Common chlorothalonil synthesis procedures frequently result in contamination of it with small amounts of hexachlorobenzene(HCB), which is toxic US regulations limit HCB in commercial production to 0.05% of chlorothalonil. According to the EPA report, "post-application exposure to HCB from chlorothalonil is not expected to be a concern based on the low level of HCB in chlorothalonil. 2,3,7,8 Tetrachlorodibenzo-Dioxin being one of the most potent carcinogens known is also a known contaminant"[2]

Environmental contamination[edit]

Chlorothalonil has been detected in ambient air in Minnesota[9] and Prince Edward Island,[10] as well as in groundwater in Long Island, New York[2] and Florida.[2] In the first three cases, the contamination is presumed to have come from potato farms. It has also been detected in several fish kills in Prince Edward Island.[11]

The main breakdown product of chlorothalonil is 4-hydroxy-2,5,6-trichloroisophthalonitrile (SDS-3701). It has been shown to be 30 times more acutely toxic than chlorothalonil and more persistent in the environment.[12] Laboratory experiments have shown it can thin the eggshells of birds, but no evidence supports this happening in the environment.[2]


Chlorothalonil can be produced by the direct chlorination of isophthalonitrile or by dehydration of tetrachloroisophthaloyl amide with phosphoryl chloride.[13] It is a white solid. It breaks down under basic conditions, but is stable in neutral and acidic media.[7] Technical grade chlorothalonil contains traces of dioxins and hexachlorobenzene,[2] a persistent organic pollutant banned under the Stockholm Convention.


  1. ^ Pubchem Missing or empty |title= (help)
  2. ^ a b c d e f g h i j k l m Reregistration Eligibility Decision for chlorothalonil, US EPA, 1999.
  3. ^ PESTICIDE USE IN U.S. CROP PRODUCTION: 1997 Archived 10 December 2006 at the Wayback Machine. National Center for Food and Agricultural Policy, 1997.
  4. ^ Tillman, Ronald; Siegel, Malcolm; Long, John (June 1973), "Mechanism of action and fate of the fungicide chlorothalonil (2,4,5,6-tetrachloroisophthalonitrile) in biological systems: I. Reactions with cells and subcellular components of Saccharomyces pastorianus", Pesticide Biochemistry and Physiology, 3 (2): 160–167, doi:10.1016/0048-3575(73)90100-4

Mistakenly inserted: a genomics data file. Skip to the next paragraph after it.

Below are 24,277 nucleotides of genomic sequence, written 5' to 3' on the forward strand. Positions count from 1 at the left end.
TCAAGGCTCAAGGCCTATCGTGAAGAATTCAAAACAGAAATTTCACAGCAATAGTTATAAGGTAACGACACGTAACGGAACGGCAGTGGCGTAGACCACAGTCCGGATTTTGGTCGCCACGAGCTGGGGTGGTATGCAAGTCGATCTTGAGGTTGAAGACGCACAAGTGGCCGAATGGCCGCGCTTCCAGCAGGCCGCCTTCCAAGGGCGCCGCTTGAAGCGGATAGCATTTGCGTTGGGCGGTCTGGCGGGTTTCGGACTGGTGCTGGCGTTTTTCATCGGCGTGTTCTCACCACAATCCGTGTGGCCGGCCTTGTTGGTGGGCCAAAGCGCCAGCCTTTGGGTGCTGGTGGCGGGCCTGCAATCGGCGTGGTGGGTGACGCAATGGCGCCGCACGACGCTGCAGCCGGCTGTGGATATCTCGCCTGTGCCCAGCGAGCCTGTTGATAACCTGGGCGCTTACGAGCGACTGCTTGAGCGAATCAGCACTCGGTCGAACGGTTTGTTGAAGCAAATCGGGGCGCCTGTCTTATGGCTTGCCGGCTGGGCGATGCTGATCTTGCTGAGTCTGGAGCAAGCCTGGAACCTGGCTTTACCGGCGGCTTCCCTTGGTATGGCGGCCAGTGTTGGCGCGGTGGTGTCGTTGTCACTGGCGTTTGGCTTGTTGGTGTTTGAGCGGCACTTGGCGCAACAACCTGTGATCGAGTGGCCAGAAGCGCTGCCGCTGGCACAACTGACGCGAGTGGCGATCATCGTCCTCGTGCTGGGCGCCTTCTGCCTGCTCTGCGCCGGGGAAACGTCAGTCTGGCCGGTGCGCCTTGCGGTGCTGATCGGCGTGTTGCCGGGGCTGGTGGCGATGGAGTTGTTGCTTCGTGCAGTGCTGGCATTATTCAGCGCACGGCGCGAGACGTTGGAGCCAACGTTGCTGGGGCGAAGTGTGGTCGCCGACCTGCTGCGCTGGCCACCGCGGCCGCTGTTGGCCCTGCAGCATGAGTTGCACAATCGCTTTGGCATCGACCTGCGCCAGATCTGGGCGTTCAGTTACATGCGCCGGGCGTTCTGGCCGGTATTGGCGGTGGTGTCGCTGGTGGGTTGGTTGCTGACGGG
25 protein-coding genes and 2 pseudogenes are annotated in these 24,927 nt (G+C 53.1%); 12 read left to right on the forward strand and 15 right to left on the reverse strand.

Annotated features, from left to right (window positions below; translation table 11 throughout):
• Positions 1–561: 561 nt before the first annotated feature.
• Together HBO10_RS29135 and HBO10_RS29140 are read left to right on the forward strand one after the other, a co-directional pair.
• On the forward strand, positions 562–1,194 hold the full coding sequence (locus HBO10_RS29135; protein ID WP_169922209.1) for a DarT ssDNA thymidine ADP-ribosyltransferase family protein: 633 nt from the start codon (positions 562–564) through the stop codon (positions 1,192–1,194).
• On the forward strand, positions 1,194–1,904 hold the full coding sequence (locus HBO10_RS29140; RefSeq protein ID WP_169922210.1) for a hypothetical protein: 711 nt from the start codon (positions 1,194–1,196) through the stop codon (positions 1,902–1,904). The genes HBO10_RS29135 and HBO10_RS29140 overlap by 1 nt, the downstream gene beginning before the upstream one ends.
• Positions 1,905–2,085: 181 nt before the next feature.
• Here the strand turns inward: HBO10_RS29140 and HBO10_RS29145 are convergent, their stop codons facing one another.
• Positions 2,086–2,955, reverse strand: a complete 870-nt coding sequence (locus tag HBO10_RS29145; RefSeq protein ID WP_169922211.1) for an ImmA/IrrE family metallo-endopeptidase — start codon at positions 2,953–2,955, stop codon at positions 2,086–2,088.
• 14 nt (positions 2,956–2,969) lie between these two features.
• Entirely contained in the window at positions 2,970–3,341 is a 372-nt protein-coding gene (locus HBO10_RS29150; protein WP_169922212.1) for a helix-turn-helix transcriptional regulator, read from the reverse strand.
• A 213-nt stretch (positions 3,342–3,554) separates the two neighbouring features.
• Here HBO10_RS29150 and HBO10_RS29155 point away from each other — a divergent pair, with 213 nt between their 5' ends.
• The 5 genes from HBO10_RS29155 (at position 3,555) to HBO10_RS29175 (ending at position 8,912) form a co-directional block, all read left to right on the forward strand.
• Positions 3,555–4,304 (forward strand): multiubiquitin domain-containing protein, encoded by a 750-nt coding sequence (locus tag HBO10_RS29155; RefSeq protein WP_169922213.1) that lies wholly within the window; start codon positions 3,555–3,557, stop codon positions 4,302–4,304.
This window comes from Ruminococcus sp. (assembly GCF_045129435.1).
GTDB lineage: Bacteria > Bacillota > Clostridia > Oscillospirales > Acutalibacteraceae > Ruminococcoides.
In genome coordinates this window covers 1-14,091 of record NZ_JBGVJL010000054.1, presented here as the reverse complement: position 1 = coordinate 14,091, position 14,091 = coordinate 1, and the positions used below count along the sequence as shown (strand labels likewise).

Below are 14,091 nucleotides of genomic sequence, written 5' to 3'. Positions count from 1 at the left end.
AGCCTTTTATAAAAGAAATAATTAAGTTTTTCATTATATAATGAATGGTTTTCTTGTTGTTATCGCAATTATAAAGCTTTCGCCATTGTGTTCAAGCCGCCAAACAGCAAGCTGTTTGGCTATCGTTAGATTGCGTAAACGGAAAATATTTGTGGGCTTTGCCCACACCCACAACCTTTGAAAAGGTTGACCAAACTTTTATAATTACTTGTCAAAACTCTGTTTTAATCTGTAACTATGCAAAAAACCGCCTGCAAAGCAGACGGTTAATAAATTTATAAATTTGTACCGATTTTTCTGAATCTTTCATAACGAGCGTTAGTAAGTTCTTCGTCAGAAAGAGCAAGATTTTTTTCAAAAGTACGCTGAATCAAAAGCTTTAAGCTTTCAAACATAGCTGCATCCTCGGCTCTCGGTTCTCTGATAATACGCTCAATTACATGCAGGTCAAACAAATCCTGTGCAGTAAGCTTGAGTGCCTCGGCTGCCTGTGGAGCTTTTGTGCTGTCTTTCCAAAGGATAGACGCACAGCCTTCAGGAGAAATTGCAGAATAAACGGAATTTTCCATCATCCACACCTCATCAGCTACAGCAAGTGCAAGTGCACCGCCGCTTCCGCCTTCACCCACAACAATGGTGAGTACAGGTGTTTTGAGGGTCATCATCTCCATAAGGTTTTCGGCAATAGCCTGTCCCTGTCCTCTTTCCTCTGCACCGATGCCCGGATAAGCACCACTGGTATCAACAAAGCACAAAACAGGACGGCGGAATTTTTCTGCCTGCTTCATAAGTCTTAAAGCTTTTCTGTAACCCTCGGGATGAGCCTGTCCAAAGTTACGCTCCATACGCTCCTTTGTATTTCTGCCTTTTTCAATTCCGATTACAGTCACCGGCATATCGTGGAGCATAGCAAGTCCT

5. ^ Siegel, Malcolm R. (1970). "Reactions of certain trichloromethyl sulfenyl fungicides with low-molecular-weight thiols. In vivo studies with cells of Saccharomyces pastorianus". J. Agric. Food Chem. 18 (5): 823–826. doi:10.1021/jf60171a034.
  6. ^ Jeffery S. Pettis, Elinor M. Lichtenberg, Michael Andree, Jennie Stitzinger, Robyn Rose, Dennis vanEngelsdorp "Crop Pollination Exposes Honey Bees to Pesticides Which Alters Their Susceptibility to the Gut Pathogen Nosema ceranae" PLOS ONE, 24 July 2013, Online: 9 April 2014. [1]
  7. ^ a b Environmental Health Criteria 183, World Health Organization, 1996.
  8. ^ Taegan McMahon, Neal Halstead, Steve Johnson, Thomas R. Raffel, John M. Romansic, Patrick W. Crumrine, Raoul K. Boughton, Lynn B. Martin, Jason R. Rohr "The Fungicide Chlorothalonil is Nonlinearly Associated with Corticosterone Levels, Immunity, and Mortality in Amphibians" Environ Health Perspectives, 2011, Online: 4 April. doi:10.1289/ehp.1002956
  9. ^ Pesticides and Air Pollution in Minnesota: The Frequency of Detection of Chlorothalonil, a Fungicide Used on Potatoes.[permanent dead link] Pesticide Action Network North America, Oct 2007.
  10. ^ White LM, Ernst WR, Julien G, Garron C, Leger M (2006). "Ambient air concentrations of pesticides used in potato cultivation in Prince Edward Island, Canada". Pest Manag. Sci. 62 (2): 126–36. doi:10.1002/ps.1130. PMID 16358323.
  11. ^ "Island Fish Kills from 1962 to 2016" (PDF). Government of PEI. Retrieved December 12, 2016.
  12. ^ Cox, Caroline (1997), "Fungicide Factsheet: Chlorothalonil", Journal of Pesticide Reform, 17 (4): 14–20, archived from the original on 10 November 2010
  13. ^ Franz Müller, Peter Ackermann and Paul Margot "Fungicides, Agricultural, 2. Individual Fungicides" in Ullmann's Encyclopedia of Industrial Chemistry, Wiley-VCH, Weinheim. doi:10.1002/14356007.o12_o06